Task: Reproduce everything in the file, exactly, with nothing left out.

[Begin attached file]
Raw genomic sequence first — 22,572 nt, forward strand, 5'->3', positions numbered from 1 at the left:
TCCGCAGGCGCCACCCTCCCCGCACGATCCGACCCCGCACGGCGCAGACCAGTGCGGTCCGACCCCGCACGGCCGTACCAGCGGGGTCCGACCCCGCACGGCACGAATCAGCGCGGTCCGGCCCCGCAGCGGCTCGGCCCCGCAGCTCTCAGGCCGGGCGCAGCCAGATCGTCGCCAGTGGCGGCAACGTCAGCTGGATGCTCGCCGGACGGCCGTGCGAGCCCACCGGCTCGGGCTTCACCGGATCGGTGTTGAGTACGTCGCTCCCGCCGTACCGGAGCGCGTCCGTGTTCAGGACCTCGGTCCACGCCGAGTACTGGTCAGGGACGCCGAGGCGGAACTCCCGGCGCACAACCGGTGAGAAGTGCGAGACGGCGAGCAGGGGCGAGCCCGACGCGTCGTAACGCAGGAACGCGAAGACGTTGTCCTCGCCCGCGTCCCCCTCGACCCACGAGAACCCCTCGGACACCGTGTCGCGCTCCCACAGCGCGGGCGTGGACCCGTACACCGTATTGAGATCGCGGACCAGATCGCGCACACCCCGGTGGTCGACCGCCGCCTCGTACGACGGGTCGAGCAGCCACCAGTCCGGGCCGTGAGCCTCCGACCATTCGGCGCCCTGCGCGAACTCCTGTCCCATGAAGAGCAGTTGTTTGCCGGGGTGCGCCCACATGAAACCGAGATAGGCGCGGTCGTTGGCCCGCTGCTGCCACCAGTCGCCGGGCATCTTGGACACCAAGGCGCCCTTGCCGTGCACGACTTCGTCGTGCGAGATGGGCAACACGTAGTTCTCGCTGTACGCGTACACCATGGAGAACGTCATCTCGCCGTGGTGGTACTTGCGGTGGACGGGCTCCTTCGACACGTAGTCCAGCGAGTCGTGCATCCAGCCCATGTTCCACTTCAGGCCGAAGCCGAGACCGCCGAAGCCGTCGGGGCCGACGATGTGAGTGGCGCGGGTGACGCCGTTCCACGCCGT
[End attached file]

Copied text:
Raw genomic sequence first — 22,572 nt, forward strand, 5'->3', positions numbered from 1 at the left:
TCCGCAGGCGCCACCCTCCCCGCACGATCCGACCCCGCACGGCGCAGACCAGTGCGGTCCGACCCCGCACGGCCGTACCAGCGGGGTCCGACCCCGCACGGCACGAATCAGCGCGGTCCGGCCCCGCAGCGGCTCGGCCCCGCAGCTCTCAGGCCGGGCGCAGCCAGATCGTCGCCAGTGGCGGCAACGTCAGCTGGATGCTCGCCGGACGGCCGTGCGAGCCCACCGGCTCGGGCTTCACCGGATCGGTGTTGAGTACGTCGCTCCCGCCGTACCGGAGCGCGTCCGTGTTCAGGACCTCGGTCCACGCCGAGTACTGGTCAGGGACGCCGAGGCGGAACTCCCGGCGCACAACCGGTGAGAAGTGCGAGACGGCGAGCAGGGGCGAGCCCGACGCGTCGTAACGCAGGAACGCGAAGACGTTGTCCTCGCCCGCGTCCCCCTCGACCCACGAGAACCCCTCGGACACCGTGTCGCGCTCCCACAGCGCGGGCGTGGACCCGTACACCGTATTGAGATCGCGGACCAGATCGCGCACACCCCGGTGGTCGACCGCCGCCTCGTACGACGGGTCGAGCAGCCACCAGTCCGGGCCGTGAGCCTCCGACCATTCGGCGCCCTGCGCGAACTCCTGTCCCATGAAGAGCAGTTGTTTGCCGGGGTGCGCCCACATGAAACCGAGATAGGCGCGGTCGTTGGCCCGCTGCTGCCACCAGTCGCCGGGCATCTTGGACACCAAGGCGCCCTTGCCGTGCACGACTTCGTCGTGCGAGATGGGCAACACGTAGTTCTCGCTGTACGCGTACACCATGGAGAACGTCATCTCGCCGTGGTGGTACTTGCGGTGGACGGGCTCCTTCGACACGTAGTCCAGCGAGTCGTGCATCCAGCCCATGTTCCACTTCAGGCCGAAGCCGAGACCGCCGAAGCCGTCGGGGCCGACGATGTGAGTGGCGCGGGTGACGCCGTTCCACGCCGT